As the race day wisdom goes, no new is good new, that is, don't muck up your race by wearing new shoes, trying the sponsored sports drink for the first time on the course, eat cereal for breakfast if you always have toast, or otherwise mess around with your routine. With that in mind, I set out to find a way to get coffee at five o'clock in the morning since I am now so beholden to that caffeinated mistress that I am afraid I will cease to function without her favor by mid-morning. The hotel where we were staying (The Moore—I highly recommend it) has neither coffee makers nor microwaves in the rooms (The Moore—I
highly marginally recommend it). One would think it would be easy to get coffee in Seattle, what with all the Starbucks within Starbucks, but that proved not to be the case. After an exhaustive Yelp search and several phone calls to downtown coffee shops, it turned out that downtown Seattle is a coffee wasteland on Sunday mornings. I actually thought about purchasing an electric coffeemaker to bring along because the one we use at home requires boiling water. Aaron suggested canned coffee, but that only comes pre-mixed with cream, which I do not take in my coffee and do not want to start, especially on race day. I settled on iced Via, a specialty instant coffee meant to be mixed with cold water. It comes pre-sweetened and tastes like coffee-tinged ass, especially mixed with tap water in a plastic hotel cup. I choked it down anyway.
This whole coffee thing feeds into my race strategy: Start slow, never waste a downhill and avoid port-a-potty stops. I am sure I am not the only person who relies on caffeine to get things moving (you know what I'm talking about). The Via worked, though not necessarily efficiently. I ended up getting the job done, but in drop-cookie fashion (two tablespoons at a time); fortunately, the batch was complete before the start of the race.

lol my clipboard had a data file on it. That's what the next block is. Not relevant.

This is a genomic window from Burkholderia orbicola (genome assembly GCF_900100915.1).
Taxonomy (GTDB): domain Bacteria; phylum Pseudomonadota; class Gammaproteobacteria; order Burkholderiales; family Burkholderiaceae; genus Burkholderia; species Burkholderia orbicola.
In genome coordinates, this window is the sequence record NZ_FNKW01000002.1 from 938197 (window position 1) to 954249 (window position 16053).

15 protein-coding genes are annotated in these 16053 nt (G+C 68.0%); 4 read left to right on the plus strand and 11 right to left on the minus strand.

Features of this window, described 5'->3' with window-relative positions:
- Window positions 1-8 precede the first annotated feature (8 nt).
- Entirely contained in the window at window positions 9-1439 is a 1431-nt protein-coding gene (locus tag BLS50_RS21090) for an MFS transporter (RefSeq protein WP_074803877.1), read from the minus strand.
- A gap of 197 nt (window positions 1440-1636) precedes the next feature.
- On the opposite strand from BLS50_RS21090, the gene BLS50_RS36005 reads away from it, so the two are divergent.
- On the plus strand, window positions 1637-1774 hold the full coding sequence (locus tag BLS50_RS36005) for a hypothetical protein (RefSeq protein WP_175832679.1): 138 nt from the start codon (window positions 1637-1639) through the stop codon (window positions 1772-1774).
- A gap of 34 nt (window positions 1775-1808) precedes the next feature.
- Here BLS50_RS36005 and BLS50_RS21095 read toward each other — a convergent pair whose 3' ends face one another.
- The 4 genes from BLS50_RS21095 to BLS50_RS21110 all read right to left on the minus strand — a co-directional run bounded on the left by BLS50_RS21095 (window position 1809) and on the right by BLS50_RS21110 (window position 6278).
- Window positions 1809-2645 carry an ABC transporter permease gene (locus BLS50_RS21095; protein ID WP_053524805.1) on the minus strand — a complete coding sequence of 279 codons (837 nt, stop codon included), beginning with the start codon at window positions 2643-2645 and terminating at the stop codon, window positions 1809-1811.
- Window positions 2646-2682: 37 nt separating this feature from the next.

|Chilly race morning.|
I started out with my fast friends (whom I rarely run with) for this race, like I had somehow been promoted. It was nice, but a little disconcerting because I felt some performance pressure along with the loss of comfort from having my regular running buddy at my side. I did a pretty good job of keeping up with them until my left arm went inexplicably numb around mile 2.5 and I slowed down to eat a gel and assess the situation. I finally decided it didn't matter since I don't run on my arms and the numbness didn't appear to be spreading. I wasn't really feeling my best and said as much to my friend Gayla right before a downhill (which, according to my strategy, I did not waste). That downhill (around mile five or so) got me into a groove and I was able to get back to a pace that would put me near my goal and that I thought I could sustain. However, my Garmin was getting more and more inaccurate (according to the course markings) so I couldn't rely on my average pace display. I tried to do math in my head according to my elapsed time but kept getting distracted by the teenage cheer squads along the route who got progressively more slutty-looking until I was worried they would be down to thong panties and pasties by the end of the race.
As the miles fell away and I got closer to the finish line, I knew I was close to two hours but couldn't be totally sure because of my Garmin issue, which was exacerbated by the long tunnel around mile ten. I picked up the pace to be within my margin of error and crossed the line at 1:57:15. Finally a PR!
Oddly enough, I have mixed feelings about meeting my goal. I didn't leave everything on the course as they say, and so I am left with the feeling that I could have done better. Surely this is why running is so addictive. Initially it was enough to see big gains; now as I pursue ever smaller increments of improvement, I feel like I am also pursuing this new, more elusive goal—to not just go faster, but to go as fast as I am absolutely able. I want to find my limit, to know without a doubt that I have reached it, and then find a way to push that limit further; to know how a PR really feels.